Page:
SQL Profiler Command Line Options
I find it very helpful that when I am developing applications that use a database to see what is being sent to the database. Now, let’s be clear – I think anyone that does any development against a SQL Server database should be aware of SQL Profiler and can use its basic functionality. So, to help speed some of that up (devs are always looking for shortcuts) here are the command line options, one of my samples and descriptions of the options.
Very simply put, you can begin a trace with trusted credentials and SQL Profiler will use the default trace template. So, other than the default command line you can simply use
"C:\Program Files\Microsoft SQL Server\90\Tools\Binn\PROFILER90.EXE" /E
This uses the local SQL Server instance, profiling all of the databases my local Windows account has access to (all of them). But for me that isn’t quite enough. The default trace template has too much data in it (just for cursory overviews of sql statements coming into the database) so I have another trace template setup for basic tracing. So, that changes my command line to this
"C:\Program Files\Microsoft SQL Server\90\Tools\Binn\PROFILER90.EXE" /S. /E /T"Basic Trace"
I specify the server (my local machine) and trusted connection for completeness. As for the trace templates, I’ll fully explain how to build trace templates in another blog post. Of course, it will be geared towards a developer (from a client perspective – like .Net).
For a reasonable explanation of the options, I’ll paraphrase from SQL BOL (SQL Server Books Online)
Displays the syntax summary of profiler90 arguments.
Specifies connecting with Windows Authentication with the current user's credentials.
Specifies an instance of SQL Server. Profiler will automatically connect to the specified server using the authentication information specified in the /U and /P switches or the /E switch. To connect to a named instance of SQL Server, use /S sql_server_name\instance_name. In the absence of /U /P and /E switches, /E is assumed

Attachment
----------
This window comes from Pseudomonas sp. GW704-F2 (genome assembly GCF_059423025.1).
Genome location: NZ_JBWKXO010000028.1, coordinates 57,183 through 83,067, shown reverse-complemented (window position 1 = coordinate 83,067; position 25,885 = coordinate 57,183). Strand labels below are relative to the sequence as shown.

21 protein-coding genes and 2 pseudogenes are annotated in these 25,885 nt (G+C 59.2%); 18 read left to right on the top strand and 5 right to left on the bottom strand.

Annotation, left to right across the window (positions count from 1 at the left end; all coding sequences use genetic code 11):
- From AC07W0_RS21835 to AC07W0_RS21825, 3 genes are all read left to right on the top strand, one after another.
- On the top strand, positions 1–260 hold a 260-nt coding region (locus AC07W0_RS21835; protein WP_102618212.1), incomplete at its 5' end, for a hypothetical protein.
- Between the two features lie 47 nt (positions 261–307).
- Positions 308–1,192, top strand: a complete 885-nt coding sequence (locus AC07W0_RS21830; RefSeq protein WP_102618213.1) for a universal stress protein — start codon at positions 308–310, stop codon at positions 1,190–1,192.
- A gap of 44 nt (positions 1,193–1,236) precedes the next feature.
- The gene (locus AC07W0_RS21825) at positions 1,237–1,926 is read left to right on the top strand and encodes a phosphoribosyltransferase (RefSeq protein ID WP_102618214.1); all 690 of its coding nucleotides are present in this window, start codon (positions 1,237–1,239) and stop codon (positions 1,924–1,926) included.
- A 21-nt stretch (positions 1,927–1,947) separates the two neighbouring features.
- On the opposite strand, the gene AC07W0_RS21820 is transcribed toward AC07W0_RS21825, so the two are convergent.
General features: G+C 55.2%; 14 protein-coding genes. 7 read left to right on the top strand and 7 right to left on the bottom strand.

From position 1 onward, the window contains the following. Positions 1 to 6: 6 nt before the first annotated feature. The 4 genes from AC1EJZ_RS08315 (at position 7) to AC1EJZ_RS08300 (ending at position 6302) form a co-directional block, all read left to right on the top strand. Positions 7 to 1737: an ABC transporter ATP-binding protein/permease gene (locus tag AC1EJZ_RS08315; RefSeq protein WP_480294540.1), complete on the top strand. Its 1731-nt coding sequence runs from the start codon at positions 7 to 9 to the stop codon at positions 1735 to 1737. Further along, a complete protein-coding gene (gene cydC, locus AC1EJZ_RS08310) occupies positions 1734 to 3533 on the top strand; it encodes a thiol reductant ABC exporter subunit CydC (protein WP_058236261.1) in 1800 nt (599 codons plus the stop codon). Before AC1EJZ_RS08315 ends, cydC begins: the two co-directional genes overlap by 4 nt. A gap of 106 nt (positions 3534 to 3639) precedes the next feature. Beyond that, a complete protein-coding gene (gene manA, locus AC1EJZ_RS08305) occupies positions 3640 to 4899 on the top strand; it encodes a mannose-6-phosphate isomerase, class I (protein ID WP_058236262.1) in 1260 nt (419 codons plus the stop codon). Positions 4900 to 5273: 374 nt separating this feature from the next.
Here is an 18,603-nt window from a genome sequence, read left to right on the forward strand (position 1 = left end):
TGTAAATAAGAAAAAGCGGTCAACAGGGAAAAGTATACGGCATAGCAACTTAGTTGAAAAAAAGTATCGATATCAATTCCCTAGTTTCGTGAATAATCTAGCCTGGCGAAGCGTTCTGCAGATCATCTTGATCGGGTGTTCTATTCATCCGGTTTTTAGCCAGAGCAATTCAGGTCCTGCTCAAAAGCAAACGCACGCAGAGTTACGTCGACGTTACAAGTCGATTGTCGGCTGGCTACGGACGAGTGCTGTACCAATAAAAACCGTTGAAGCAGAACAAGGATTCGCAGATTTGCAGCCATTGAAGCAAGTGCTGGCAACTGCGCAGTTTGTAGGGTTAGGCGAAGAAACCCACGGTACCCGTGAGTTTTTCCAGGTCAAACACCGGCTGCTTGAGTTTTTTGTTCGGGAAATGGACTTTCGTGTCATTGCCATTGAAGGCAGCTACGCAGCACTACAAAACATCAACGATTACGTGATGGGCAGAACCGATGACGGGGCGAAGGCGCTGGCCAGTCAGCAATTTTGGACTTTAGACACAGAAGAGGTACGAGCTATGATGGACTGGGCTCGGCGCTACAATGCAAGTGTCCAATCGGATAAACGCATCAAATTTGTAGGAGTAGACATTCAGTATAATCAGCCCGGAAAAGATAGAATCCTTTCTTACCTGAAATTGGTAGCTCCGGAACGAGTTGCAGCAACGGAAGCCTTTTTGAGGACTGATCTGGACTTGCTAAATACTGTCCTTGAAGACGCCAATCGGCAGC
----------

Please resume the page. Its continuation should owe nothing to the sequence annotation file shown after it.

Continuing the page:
Specifies an instance of Analysis Services. Profiler will automatically connect as specified above.
Specifies the name of the database. This will not filter the trace if your user context has access to more than the default database
Specifies a trace table to load when the profiler is launched. You must specify the database, the user or schema, and the table in a three-part name. Preference here is to use quoted identifiers.
Specifies the template that will be loaded to configure the trace.
Specifies the path and filename of a trace file to load when profiler is launched. The entire path and filename must be in quotes. This option cannot be used with /O.
Specifies the path and filename of a file to which trace results should be written. The entire path and filename must be in quotes. This option cannot be used with /F.
/M "MM-DD-YY hh:mm:ss"
Specifies the date and time for the trace to stop. The stop time must be in quotes. Each date parameter is a two-digit part
Enables trace file rollover.
Specifies the size of the trace file in megabytes (MB). The default size is 5 MB. If rollover is enabled, all rollover files will be limited to the value specified in this argument.
These days, I am not typically running long standing traces against SQL Servers. When I need to do that, I approach it from the standpoint of building a sql script to create a server side trace instead of using the client tool (that is much more performant). Here is an example of scripting a SQL Profiler trace.
The bottom line here is that is can be very easy to simplify tracing and make it easy to see what is going on in the background of your application. Of course, never forget to stop your trace when you are done. The trace will stay active on your server (until reboot or you manually stop it) if you just disconnect.